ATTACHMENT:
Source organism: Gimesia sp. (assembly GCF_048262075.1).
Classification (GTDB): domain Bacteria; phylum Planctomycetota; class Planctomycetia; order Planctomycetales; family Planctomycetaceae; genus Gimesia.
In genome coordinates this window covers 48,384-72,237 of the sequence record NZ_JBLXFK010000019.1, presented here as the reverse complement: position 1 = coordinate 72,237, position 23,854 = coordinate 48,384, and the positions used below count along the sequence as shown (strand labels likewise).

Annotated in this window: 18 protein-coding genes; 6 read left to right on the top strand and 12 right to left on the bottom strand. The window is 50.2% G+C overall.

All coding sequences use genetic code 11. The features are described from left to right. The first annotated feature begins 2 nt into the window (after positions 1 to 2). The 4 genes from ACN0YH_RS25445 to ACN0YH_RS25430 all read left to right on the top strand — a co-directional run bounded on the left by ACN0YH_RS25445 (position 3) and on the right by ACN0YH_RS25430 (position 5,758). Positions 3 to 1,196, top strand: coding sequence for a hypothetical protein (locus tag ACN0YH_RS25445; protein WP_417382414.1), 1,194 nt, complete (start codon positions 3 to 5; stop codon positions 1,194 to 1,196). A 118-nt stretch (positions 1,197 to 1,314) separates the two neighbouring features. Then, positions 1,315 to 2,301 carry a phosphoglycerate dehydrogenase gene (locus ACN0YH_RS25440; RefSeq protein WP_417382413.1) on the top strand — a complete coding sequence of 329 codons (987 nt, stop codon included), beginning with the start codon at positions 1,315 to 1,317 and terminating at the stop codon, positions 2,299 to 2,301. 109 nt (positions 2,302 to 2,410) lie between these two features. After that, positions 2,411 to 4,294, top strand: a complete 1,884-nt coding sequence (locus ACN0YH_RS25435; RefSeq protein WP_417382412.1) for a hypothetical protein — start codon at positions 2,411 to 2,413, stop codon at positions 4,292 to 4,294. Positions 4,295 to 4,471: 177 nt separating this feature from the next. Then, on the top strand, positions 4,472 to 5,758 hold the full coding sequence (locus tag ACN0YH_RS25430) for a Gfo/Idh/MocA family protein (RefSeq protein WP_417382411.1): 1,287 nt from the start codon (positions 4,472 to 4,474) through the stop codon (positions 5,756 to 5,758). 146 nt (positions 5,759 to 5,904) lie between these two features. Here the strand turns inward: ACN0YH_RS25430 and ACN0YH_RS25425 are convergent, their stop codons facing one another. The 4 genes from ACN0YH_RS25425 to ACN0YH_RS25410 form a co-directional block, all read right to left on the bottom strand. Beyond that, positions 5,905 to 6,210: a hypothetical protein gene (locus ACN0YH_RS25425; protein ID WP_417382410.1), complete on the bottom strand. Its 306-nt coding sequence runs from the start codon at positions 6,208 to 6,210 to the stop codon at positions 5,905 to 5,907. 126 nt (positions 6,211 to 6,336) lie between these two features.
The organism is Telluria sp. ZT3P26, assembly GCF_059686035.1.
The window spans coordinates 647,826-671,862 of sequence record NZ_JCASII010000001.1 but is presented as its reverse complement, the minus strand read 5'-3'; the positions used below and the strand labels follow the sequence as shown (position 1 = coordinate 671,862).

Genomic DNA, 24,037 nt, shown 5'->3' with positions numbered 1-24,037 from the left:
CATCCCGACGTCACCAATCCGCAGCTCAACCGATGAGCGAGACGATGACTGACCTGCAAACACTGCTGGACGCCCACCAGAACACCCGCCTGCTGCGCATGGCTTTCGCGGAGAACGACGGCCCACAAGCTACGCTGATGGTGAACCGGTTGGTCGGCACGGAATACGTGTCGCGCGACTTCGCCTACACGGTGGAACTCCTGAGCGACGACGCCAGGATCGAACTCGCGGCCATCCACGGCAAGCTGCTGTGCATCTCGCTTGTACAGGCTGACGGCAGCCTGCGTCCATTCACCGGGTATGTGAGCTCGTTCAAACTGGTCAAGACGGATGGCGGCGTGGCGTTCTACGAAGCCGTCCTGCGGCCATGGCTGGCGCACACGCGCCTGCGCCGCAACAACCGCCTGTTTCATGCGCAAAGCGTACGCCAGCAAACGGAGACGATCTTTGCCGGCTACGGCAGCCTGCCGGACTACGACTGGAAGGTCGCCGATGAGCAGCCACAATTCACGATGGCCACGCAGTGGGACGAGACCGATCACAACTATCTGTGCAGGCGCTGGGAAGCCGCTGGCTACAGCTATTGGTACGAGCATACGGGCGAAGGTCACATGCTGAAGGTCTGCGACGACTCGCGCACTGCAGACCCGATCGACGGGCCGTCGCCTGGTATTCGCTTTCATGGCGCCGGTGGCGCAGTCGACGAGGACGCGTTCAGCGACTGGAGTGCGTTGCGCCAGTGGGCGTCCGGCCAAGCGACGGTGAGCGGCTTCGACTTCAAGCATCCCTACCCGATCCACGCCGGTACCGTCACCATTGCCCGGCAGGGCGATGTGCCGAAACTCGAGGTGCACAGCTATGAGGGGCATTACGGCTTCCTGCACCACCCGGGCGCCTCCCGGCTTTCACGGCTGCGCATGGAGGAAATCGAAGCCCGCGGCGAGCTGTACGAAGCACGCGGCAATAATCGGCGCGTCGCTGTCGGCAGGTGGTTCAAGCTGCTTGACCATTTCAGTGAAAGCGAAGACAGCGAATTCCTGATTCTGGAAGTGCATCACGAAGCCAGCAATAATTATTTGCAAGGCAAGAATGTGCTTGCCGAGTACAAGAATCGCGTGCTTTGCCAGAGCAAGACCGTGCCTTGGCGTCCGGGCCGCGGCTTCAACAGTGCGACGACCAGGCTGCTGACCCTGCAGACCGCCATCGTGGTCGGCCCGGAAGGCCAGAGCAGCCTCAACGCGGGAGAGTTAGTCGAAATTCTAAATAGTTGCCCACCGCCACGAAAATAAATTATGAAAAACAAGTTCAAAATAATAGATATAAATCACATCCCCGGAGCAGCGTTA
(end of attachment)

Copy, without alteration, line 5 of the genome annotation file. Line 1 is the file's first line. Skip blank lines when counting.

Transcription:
All coding sequences use genetic code 11. The features are described from left to right. The first annotated feature begins 2 nt into the window (after positions 1 to 2). The 4 genes from ACN0YH_RS25445 to ACN0YH_RS25430 all read left to right on the top strand — a co-directional run bounded on the left by ACN0YH_RS25445 (position 3) and on the right by ACN0YH_RS25430 (position 5,758). Positions 3 to 1,196, top strand: coding sequence for a hypothetical protein (locus tag ACN0YH_RS25445; protein WP_417382414.1), 1,194 nt, complete (start codon positions 3 to 5; stop codon positions 1,194 to 1,196). A 118-nt stretch (positions 1,197 to 1,314) separates the two neighbouring features. Then, positions 1,315 to 2,301 carry a phosphoglycerate dehydrogenase gene (locus ACN0YH_RS25440; RefSeq protein WP_417382413.1) on the top strand — a complete coding sequence of 329 codons (987 nt, stop codon included), beginning with the start codon at positions 1,315 to 1,317 and terminating at the stop codon, positions 2,299 to 2,301. 109 nt (positions 2,302 to 2,410) lie between these two features. After that, positions 2,411 to 4,294, top strand: a complete 1,884-nt coding sequence (locus ACN0YH_RS25435; RefSeq protein WP_417382412.1) for a hypothetical protein — start codon at positions 2,411 to 2,413, stop codon at positions 4,292 to 4,294. Positions 4,295 to 4,471: 177 nt separating this feature from the next. Then, on the top strand, positions 4,472 to 5,758 hold the full coding sequence (locus tag ACN0YH_RS25430) for a Gfo/Idh/MocA family protein (RefSeq protein WP_417382411.1): 1,287 nt from the start codon (positions 4,472 to 4,474) through the stop codon (positions 5,756 to 5,758). 146 nt (positions 5,759 to 5,904) lie between these two features. Here the strand turns inward: ACN0YH_RS25430 and ACN0YH_RS25425 are convergent, their stop codons facing one another. The 4 genes from ACN0YH_RS25425 to ACN0YH_RS25410 form a co-directional block, all read right to left on the bottom strand. Beyond that, positions 5,905 to 6,210: a hypothetical protein gene (locus ACN0YH_RS25425; protein ID WP_417382410.1), complete on the bottom strand. Its 306-nt coding sequence runs from the start codon at positions 6,208 to 6,210 to the stop codon at positions 5,905 to 5,907. 126 nt (positions 6,211 to 6,336) lie between these two features.